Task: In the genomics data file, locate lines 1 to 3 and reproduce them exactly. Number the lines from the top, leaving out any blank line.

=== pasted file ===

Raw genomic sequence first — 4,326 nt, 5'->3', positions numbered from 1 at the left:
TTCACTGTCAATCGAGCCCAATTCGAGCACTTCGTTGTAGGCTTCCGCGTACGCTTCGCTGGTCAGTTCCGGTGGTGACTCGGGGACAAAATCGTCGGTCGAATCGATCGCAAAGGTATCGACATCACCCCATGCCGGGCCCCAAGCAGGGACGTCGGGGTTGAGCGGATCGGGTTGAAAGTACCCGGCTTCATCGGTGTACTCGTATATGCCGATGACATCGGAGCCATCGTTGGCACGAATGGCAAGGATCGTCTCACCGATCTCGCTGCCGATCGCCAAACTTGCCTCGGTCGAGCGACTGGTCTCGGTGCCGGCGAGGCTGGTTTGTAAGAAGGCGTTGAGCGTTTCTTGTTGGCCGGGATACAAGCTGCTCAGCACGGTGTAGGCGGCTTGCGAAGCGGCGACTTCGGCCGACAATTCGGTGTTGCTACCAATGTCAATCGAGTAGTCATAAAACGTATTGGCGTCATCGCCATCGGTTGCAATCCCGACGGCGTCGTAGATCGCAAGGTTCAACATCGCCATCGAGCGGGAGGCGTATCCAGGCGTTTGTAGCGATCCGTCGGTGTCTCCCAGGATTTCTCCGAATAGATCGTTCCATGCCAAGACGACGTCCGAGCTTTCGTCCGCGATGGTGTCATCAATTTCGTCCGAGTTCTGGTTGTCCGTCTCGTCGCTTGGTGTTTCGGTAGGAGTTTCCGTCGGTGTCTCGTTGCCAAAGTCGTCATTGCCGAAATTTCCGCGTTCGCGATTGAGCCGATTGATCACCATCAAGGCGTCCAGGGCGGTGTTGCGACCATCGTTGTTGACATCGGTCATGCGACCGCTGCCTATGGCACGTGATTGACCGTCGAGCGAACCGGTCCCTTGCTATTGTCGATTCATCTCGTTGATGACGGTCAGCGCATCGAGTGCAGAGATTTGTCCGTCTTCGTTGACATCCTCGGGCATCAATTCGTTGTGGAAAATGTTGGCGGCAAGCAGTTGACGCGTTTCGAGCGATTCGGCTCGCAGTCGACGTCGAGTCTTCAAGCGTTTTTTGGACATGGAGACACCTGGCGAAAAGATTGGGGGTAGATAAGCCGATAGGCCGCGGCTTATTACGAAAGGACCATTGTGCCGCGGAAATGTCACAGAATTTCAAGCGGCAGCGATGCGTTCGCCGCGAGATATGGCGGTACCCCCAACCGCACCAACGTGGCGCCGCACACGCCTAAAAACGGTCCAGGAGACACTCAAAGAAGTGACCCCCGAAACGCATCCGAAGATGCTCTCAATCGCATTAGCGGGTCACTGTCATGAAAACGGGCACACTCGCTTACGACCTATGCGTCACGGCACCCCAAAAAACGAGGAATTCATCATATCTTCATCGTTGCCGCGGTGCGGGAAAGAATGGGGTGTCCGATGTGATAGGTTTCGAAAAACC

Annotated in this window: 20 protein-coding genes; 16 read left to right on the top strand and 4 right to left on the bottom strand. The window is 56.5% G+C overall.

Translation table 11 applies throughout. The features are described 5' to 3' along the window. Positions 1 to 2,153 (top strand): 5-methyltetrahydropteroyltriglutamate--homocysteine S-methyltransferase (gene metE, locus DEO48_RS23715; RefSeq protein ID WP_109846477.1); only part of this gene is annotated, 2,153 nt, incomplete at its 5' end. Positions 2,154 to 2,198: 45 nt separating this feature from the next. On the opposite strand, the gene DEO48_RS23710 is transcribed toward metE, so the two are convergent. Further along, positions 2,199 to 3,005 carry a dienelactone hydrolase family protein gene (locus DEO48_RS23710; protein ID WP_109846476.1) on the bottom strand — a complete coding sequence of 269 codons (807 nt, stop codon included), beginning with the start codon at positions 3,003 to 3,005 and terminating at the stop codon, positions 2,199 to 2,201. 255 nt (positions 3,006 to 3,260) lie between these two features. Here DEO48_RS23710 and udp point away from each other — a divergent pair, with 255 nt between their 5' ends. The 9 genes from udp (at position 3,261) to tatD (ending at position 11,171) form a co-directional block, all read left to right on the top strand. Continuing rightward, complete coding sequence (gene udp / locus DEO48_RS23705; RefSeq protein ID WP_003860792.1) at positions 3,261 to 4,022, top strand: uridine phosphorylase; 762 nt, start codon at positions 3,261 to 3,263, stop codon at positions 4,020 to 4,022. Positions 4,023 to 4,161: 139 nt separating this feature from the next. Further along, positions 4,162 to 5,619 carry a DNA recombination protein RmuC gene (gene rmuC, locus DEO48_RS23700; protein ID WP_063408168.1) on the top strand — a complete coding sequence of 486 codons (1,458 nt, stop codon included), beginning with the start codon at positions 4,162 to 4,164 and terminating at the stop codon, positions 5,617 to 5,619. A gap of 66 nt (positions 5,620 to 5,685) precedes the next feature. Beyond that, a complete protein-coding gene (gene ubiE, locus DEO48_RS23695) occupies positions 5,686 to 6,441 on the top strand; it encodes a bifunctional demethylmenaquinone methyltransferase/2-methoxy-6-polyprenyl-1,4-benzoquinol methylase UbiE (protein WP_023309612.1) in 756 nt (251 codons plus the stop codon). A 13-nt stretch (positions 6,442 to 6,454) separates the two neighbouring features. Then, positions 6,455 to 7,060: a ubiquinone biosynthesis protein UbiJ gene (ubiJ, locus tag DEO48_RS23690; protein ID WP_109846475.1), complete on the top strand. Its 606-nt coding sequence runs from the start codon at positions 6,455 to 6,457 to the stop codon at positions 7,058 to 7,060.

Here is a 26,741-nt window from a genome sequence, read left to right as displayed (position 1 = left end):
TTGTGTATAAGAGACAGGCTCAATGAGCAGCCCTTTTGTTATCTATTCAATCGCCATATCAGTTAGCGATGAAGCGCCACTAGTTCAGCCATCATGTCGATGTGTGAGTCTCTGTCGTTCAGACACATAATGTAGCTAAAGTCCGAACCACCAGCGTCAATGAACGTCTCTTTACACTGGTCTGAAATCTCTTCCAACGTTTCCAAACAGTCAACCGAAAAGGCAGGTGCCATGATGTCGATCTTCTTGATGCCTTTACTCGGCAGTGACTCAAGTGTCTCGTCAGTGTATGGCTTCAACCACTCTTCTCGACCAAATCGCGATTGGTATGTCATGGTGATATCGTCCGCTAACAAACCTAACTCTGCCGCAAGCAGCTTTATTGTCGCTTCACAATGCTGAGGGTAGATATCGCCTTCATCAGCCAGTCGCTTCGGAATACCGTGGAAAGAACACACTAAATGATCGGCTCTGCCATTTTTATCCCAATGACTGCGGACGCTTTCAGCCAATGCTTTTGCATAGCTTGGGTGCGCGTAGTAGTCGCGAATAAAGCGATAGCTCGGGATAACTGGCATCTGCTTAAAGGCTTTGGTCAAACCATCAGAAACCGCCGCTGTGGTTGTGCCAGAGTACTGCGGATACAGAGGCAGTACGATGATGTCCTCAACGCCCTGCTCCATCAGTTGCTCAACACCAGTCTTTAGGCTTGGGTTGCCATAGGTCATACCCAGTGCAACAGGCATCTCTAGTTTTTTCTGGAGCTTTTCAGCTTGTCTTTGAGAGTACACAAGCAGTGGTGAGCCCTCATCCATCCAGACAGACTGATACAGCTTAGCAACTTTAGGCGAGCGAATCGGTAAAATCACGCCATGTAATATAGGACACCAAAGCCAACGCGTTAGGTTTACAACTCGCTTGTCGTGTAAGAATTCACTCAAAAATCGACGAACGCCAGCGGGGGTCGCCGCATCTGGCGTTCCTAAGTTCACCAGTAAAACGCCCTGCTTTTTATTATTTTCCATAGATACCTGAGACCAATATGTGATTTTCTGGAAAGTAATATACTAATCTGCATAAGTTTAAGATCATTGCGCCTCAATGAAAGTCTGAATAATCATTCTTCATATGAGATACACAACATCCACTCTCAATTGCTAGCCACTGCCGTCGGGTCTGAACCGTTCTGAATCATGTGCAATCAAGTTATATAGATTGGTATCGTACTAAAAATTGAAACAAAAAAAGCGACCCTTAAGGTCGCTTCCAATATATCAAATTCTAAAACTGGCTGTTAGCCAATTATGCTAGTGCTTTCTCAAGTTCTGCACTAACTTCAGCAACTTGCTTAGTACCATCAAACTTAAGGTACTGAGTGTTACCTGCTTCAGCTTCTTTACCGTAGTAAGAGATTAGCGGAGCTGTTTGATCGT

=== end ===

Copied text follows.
Raw genomic sequence first — 4,326 nt, 5'->3', positions numbered from 1 at the left:
TTCACTGTCAATCGAGCCCAATTCGAGCACTTCGTTGTAGGCTTCCGCGTACGCTTCGCTGGTCAGTTCCGGTGGTGACTCGGGGACAAAATCGTCGGTCGAATCGATCGCAAAGGTATCGACATCACCCCATGCCGGGCCCCAAGCAGGGACGTCGGGGTTGAGCGGATCGGGTTGAAAGTACCCGGCTTCATCGGTGTACTCGTATATGCCGATGACATCGGAGCCATCGTTGGCACGAATGGCAAGGATCGTCTCACCGATCTCGCTGCCGATCGCCAAACTTGCCTCGGTCGAGCGACTGGTCTCGGTGCCGGCGAGGCTGGTTTGTAAGAAGGCGTTGAGCGTTTCTTGTTGGCCGGGATACAAGCTGCTCAGCACGGTGTAGGCGGCTTGCGAAGCGGCGACTTCGGCCGACAATTCGGTGTTGCTACCAATGTCAATCGAGTAGTCATAAAACGTATTGGCGTCATCGCCATCGGTTGCAATCCCGACGGCGTCGTAGATCGCAAGGTTCAACATCGCCATCGAGCGGGAGGCGTATCCAGGCGTTTGTAGCGATCCGTCGGTGTCTCCCAGGATTTCTCCGAATAGATCGTTCCATGCCAAGACGACGTCCGAGCTTTCGTCCGCGATGGTGTCATCAATTTCGTCCGAGTTCTGGTTGTCCGTCTCGTCGCTTGGTGTTTCGGTAGGAGTTTCCGTCGGTGTCTCGTTGCCAAAGTCGTCATTGCCGAAATTTCCGCGTTCGCGATTGAGCCGATTGATCACCATCAAGGCGTCCAGGGCGGTGTTGCGACCATCGTTGTTGACATCGGTCATGCGACCGCTGCCTATGGCACGTGATTGACCGTCGAGCGAACCGGTCCCTTGCTATTGTCGATTCATCTCGTTGATGACGGTCAGCGCATCGAGTGCAGAGATTTGTCCGTCTTCGTTGACATCCTCGGGCATCAATTCGTTGTGGAAAATGTTGGCGGCAAGCAGTTGACGCGTTTCGAGCGATTCGGCTCGCAGTCGACGTCGAGTCTTCAAGCGTTTTTTGGACATGGAGACACCTGGCGAAAAGATTGGGGGTAGATAAGCCGATAGGCCGCGGCTTATTACGAAAGGACCATTGTGCCGCGGAAATGTCACAGAATTTCAAGCGGCAGCGATGCGTTCGCCGCGAGATATGGCGGTACCCCCAACCGCACCAACGTGGCGCCGCACACGCCTAAAAACGGTCCAGGAGACACTCAAAGAAGTGACCCCCGAAACGCATCCGAAGATGCTCTCAATCGCATTAGCGGGTCACTGTCATGAAAACGGGCACACTCGCTTACGACCTATGCGTCACGGCACCCCAAAAAACGAGGAATTCATCATATCTTCATCGTTGCCGCGGTGCGGGAAAGAATGGGGTGTCCGATGTGATAGGTTTCGAAAAACC

Annotated in this window: 20 protein-coding genes; 16 read left to right on the top strand and 4 right to left on the bottom strand. The window is 56.5% G+C overall.